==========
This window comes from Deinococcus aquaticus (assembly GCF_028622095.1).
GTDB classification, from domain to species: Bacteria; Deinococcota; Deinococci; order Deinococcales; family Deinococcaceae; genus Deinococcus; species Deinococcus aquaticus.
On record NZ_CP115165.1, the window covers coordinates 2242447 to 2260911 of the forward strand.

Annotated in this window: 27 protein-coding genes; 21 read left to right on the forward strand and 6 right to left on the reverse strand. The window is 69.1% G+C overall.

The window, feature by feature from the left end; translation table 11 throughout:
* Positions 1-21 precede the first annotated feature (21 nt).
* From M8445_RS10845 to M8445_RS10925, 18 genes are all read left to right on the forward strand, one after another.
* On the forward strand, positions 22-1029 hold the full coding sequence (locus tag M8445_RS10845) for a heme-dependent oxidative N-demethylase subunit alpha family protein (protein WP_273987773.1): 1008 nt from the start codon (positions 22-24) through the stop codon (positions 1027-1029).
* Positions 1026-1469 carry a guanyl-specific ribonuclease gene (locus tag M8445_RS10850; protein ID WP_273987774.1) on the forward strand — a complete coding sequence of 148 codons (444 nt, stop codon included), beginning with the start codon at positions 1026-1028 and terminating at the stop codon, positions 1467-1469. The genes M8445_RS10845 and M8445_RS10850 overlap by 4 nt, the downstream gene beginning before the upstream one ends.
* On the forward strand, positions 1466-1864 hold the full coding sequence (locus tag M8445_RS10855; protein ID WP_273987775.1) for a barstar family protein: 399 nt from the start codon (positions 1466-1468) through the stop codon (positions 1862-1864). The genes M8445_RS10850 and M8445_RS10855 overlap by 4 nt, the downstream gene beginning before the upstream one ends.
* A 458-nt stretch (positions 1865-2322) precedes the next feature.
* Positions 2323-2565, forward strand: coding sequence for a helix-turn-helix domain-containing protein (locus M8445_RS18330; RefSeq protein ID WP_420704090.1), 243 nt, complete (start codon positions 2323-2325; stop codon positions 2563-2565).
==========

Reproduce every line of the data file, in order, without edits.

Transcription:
This window comes from Deinococcus aquaticus (assembly GCF_028622095.1).
GTDB classification, from domain to species: Bacteria; Deinococcota; Deinococci; order Deinococcales; family Deinococcaceae; genus Deinococcus; species Deinococcus aquaticus.
On record NZ_CP115165.1, the window covers coordinates 2242447 to 2260911 of the forward strand.

Annotated in this window: 27 protein-coding genes; 21 read left to right on the forward strand and 6 right to left on the reverse strand. The window is 69.1% G+C overall.

The window, feature by feature from the left end; translation table 11 throughout:
* Positions 1-21 precede the first annotated feature (21 nt).
* From M8445_RS10845 to M8445_RS10925, 18 genes are all read left to right on the forward strand, one after another.
* On the forward strand, positions 22-1029 hold the full coding sequence (locus tag M8445_RS10845) for a heme-dependent oxidative N-demethylase subunit alpha family protein (protein WP_273987773.1): 1008 nt from the start codon (positions 22-24) through the stop codon (positions 1027-1029).
* Positions 1026-1469 carry a guanyl-specific ribonuclease gene (locus tag M8445_RS10850; protein ID WP_273987774.1) on the forward strand — a complete coding sequence of 148 codons (444 nt, stop codon included), beginning with the start codon at positions 1026-1028 and terminating at the stop codon, positions 1467-1469. The genes M8445_RS10845 and M8445_RS10850 overlap by 4 nt, the downstream gene beginning before the upstream one ends.
* On the forward strand, positions 1466-1864 hold the full coding sequence (locus tag M8445_RS10855; protein ID WP_273987775.1) for a barstar family protein: 399 nt from the start codon (positions 1466-1468) through the stop codon (positions 1862-1864). The genes M8445_RS10850 and M8445_RS10855 overlap by 4 nt, the downstream gene beginning before the upstream one ends.
* A 458-nt stretch (positions 1865-2322) precedes the next feature.
* Positions 2323-2565, forward strand: coding sequence for a helix-turn-helix domain-containing protein (locus M8445_RS18330; RefSeq protein ID WP_420704090.1), 243 nt, complete (start codon positions 2323-2325; stop codon positions 2563-2565).